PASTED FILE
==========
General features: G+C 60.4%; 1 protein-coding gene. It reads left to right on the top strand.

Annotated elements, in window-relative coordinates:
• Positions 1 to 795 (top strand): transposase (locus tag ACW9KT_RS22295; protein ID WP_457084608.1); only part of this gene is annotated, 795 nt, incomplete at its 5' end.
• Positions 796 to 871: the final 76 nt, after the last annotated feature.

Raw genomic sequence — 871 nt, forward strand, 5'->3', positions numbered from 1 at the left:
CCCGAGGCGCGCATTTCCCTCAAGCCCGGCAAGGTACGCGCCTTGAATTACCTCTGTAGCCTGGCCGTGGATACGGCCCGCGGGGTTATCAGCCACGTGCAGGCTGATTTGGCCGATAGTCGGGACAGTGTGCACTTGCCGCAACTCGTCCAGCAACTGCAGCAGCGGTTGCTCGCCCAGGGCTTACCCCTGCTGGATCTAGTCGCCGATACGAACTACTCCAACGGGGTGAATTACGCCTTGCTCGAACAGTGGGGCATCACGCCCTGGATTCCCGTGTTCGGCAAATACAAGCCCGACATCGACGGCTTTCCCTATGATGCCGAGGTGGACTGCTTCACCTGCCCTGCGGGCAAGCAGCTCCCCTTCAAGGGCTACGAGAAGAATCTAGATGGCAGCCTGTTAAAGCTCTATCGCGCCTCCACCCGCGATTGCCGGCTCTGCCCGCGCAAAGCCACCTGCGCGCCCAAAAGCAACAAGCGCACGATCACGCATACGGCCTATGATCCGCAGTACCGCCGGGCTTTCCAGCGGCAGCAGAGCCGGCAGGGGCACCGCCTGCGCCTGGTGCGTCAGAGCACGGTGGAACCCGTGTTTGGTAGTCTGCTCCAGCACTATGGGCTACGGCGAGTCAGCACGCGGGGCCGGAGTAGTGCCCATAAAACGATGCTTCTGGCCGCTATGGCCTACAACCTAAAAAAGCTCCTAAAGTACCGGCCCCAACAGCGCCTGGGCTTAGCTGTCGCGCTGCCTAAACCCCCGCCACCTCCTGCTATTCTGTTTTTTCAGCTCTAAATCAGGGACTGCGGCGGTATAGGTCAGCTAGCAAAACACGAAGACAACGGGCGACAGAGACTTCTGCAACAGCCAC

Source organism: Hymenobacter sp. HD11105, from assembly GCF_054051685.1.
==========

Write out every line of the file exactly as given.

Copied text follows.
General features: G+C 60.4%; 1 protein-coding gene. It reads left to right on the top strand.

Annotated elements, in window-relative coordinates:
• Positions 1 to 795 (top strand): transposase (locus tag ACW9KT_RS22295; protein ID WP_457084608.1); only part of this gene is annotated, 795 nt, incomplete at its 5' end.
• Positions 796 to 871: the final 76 nt, after the last annotated feature.

Raw genomic sequence — 871 nt, forward strand, 5'->3', positions numbered from 1 at the left:
CCCGAGGCGCGCATTTCCCTCAAGCCCGGCAAGGTACGCGCCTTGAATTACCTCTGTAGCCTGGCCGTGGATACGGCCCGCGGGGTTATCAGCCACGTGCAGGCTGATTTGGCCGATAGTCGGGACAGTGTGCACTTGCCGCAACTCGTCCAGCAACTGCAGCAGCGGTTGCTCGCCCAGGGCTTACCCCTGCTGGATCTAGTCGCCGATACGAACTACTCCAACGGGGTGAATTACGCCTTGCTCGAACAGTGGGGCATCACGCCCTGGATTCCCGTGTTCGGCAAATACAAGCCCGACATCGACGGCTTTCCCTATGATGCCGAGGTGGACTGCTTCACCTGCCCTGCGGGCAAGCAGCTCCCCTTCAAGGGCTACGAGAAGAATCTAGATGGCAGCCTGTTAAAGCTCTATCGCGCCTCCACCCGCGATTGCCGGCTCTGCCCGCGCAAAGCCACCTGCGCGCCCAAAAGCAACAAGCGCACGATCACGCATACGGCCTATGATCCGCAGTACCGCCGGGCTTTCCAGCGGCAGCAGAGCCGGCAGGGGCACCGCCTGCGCCTGGTGCGTCAGAGCACGGTGGAACCCGTGTTTGGTAGTCTGCTCCAGCACTATGGGCTACGGCGAGTCAGCACGCGGGGCCGGAGTAGTGCCCATAAAACGATGCTTCTGGCCGCTATGGCCTACAACCTAAAAAAGCTCCTAAAGTACCGGCCCCAACAGCGCCTGGGCTTAGCTGTCGCGCTGCCTAAACCCCCGCCACCTCCTGCTATTCTGTTTTTTCAGCTCTAAATCAGGGACTGCGGCGGTATAGGTCAGCTAGCAAAACACGAAGACAACGGGCGACAGAGACTTCTGCAACAGCCAC

Source organism: Hymenobacter sp. HD11105, from assembly GCF_054051685.1.